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08-19-2013, 01:42 AM   #1
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How much zoom or width is needed for vacation?

I currently have the DA 35mm f/2.4 prime and DA 18-135mm WR f/3.5-5.6 for my K-30. In about 5 weeks I'll be on a vacation with the family. We plan to take lots of family, architecture, and landscape/nature photos while we're there. My question is, what level of zoom do I need? Is the 135mm long enough or will we find ourselves wishing we had 200, 250, or maybe even 300mm? On the other extreme, for landscapes and architecture will the 18mm be wide enough?

08-19-2013, 01:53 AM   #2
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18mm would be enough for normal family shots. But when I was on my vacations, I only took my 15mm. Maybe you would want to couple an UWA with your 35mm. that would be enough.
08-19-2013, 01:54 AM   #3
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The 18-135 should suffice for most scenarios, use the DA35 for group shots if you have the space, IQ is loads better.
08-19-2013, 02:43 AM - 1 Like   #4
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DA 18-135 is fine, more than fine. Don't over think this.

08-19-2013, 02:56 AM   #5
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As twitch posted - don't over think it. There are always going to be situations where you may want something else. Just work around it and continue. Photography is an exercise in compromise.
  • When you find the need for something wider - stitch with the camera in portrait mode, with 2 or more overlapping frames, and then use Microsoft ICE (a free download), to create a single result.
  • When you find the need for something longer - use the longest length you have, and then crop accordingly when you get home.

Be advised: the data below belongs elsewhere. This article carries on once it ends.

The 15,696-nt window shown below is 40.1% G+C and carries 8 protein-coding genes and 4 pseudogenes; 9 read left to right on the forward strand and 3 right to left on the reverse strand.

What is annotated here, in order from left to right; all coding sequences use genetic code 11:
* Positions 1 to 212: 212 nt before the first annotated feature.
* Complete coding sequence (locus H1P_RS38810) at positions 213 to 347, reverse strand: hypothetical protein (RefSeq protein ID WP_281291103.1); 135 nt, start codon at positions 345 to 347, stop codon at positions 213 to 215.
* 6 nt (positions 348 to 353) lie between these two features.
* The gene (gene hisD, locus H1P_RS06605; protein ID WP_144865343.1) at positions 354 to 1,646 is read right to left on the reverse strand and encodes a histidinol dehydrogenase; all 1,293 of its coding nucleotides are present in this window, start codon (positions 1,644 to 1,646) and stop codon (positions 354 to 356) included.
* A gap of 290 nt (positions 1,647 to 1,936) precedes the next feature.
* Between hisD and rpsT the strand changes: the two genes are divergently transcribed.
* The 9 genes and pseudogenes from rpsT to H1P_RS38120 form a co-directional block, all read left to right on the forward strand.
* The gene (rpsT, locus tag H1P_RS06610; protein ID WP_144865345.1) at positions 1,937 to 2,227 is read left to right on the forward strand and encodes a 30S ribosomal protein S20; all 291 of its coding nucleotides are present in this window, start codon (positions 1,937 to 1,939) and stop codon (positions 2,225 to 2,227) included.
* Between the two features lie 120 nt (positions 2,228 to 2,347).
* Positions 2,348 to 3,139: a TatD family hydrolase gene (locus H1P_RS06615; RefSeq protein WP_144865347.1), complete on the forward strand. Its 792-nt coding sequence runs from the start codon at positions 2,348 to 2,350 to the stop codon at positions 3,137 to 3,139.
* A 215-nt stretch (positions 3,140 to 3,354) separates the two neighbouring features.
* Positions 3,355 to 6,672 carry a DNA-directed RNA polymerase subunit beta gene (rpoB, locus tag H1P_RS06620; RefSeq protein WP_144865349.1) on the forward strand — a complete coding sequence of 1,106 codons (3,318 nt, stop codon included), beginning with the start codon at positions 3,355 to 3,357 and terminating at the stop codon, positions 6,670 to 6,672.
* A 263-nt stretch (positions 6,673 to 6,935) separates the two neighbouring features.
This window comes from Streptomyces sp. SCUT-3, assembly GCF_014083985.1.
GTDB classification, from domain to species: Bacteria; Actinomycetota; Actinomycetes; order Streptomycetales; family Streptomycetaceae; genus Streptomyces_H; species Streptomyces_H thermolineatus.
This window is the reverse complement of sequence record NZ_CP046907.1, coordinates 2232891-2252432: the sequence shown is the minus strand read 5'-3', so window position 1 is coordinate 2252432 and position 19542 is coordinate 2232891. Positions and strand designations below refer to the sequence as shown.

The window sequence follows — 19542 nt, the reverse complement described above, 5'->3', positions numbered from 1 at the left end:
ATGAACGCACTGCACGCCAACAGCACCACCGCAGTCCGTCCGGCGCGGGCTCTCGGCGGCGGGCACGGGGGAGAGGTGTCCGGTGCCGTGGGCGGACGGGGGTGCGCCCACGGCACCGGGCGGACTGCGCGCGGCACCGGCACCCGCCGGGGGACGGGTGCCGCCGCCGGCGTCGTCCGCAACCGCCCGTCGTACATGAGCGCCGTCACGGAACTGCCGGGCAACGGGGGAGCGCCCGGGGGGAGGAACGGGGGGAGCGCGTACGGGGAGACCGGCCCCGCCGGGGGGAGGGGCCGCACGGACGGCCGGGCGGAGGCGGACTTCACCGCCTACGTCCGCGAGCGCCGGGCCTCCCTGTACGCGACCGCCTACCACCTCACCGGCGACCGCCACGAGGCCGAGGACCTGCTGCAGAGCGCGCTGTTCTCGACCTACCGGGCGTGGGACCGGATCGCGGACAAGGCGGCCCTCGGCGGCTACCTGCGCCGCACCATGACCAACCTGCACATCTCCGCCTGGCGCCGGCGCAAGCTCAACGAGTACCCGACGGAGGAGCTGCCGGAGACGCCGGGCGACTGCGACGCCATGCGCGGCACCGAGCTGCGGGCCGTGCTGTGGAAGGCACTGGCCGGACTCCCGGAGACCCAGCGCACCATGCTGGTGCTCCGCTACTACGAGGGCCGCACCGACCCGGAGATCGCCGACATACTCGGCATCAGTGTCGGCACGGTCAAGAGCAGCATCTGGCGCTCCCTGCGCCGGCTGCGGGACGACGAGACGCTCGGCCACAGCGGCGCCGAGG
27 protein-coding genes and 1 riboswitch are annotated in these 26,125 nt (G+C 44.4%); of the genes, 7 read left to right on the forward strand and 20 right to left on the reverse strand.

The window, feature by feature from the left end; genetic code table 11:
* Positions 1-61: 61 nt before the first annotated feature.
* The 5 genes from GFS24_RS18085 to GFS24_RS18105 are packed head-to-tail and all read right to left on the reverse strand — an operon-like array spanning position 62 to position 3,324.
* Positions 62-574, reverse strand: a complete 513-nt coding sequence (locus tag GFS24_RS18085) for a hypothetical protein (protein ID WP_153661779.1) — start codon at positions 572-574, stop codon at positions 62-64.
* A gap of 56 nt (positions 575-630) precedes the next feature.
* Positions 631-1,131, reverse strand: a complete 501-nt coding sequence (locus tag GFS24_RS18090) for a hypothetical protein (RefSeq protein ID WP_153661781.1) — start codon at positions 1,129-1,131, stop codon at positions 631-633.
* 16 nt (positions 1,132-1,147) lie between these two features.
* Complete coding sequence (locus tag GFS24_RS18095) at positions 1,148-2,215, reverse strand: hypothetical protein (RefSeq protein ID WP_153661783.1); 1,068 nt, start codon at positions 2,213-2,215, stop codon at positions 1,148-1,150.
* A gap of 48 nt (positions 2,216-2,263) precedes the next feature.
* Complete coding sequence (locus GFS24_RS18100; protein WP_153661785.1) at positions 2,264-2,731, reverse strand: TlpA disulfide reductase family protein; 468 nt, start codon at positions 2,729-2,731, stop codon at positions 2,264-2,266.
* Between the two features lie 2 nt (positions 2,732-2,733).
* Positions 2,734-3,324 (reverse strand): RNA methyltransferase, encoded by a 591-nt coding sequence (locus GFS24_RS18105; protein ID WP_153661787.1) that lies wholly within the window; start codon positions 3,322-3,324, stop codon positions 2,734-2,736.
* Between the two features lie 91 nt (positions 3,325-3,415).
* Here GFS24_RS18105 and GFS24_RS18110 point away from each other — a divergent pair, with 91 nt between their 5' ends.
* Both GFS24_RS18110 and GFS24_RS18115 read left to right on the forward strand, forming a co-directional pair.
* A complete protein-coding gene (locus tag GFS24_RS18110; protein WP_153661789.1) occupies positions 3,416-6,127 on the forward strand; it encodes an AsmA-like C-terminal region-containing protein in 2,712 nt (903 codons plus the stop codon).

08-19-2013, 03:17 AM   #6
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The 18-135 is very versatile and has the added benefit of WR. On vacation at the beach its a great choice. On vacation looking at museums in Venice, I'd want something wider (add the 10-24 for me). On vacation in Yellowstone I'd want something longer along too (55-300 is great for such use as its got good IQ and is light). What I'm saying is the 18-135 is a solid all-arounder but your circmstances will speak to what else you might need.
08-19-2013, 03:44 AM   #7
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I am taking a cruise in the fall. New England and Canada. I am planning on taking the DA15, DA 18-135, DA 55-300. And either the FA 43 or DA*16-50 for interior and low light. Actually, If you can only take one lens or just do not want to haul much, the 18-135 is a great choice. I would like to take a trip with just my 4 primes but the convenience of the zooms is pretty nice during shore excursions and such.
08-19-2013, 03:46 AM   #8
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Depends where you are vacationing! Docrwm explained well
I usually have my DA L 50-200mm with me for the rare times I need tele, and some wider primes for most of the actual photography. 35mm, 40mm, maybe even the 14mm, if I feel like lugging that tank around. Oh, and the M 50mm f1.7 for indoor, low light and night photography.

For architecture and landscapes I really like to use my 40mm XS, because it is so sharp and has no distortion. Wider than 35mm is mostly needed in tight cities with narrow streets. So if I were you, I would take the DA 35mm for most photography, and then use the 18-135mm for the times when you absolutely need different FoV. 135mm should be good enough. Don't overthink it, it will work out


Last edited by Na Horuk; 08-19-2013 at 03:56 AM.
08-19-2013, 06:35 AM   #9
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Rerence what Docrwm and Na Horuk have already said, I believe the 18-135mm would be adequate for most situations on a vacation. That is indeed the one I bring along myself plus, presumably a single prime, depending upon where I go.

As they state: "Don't overthink it" - but do think about the follwing:



  • Are you willing to carry around a heavy payload of lenses on a vacation? (I am definitely not).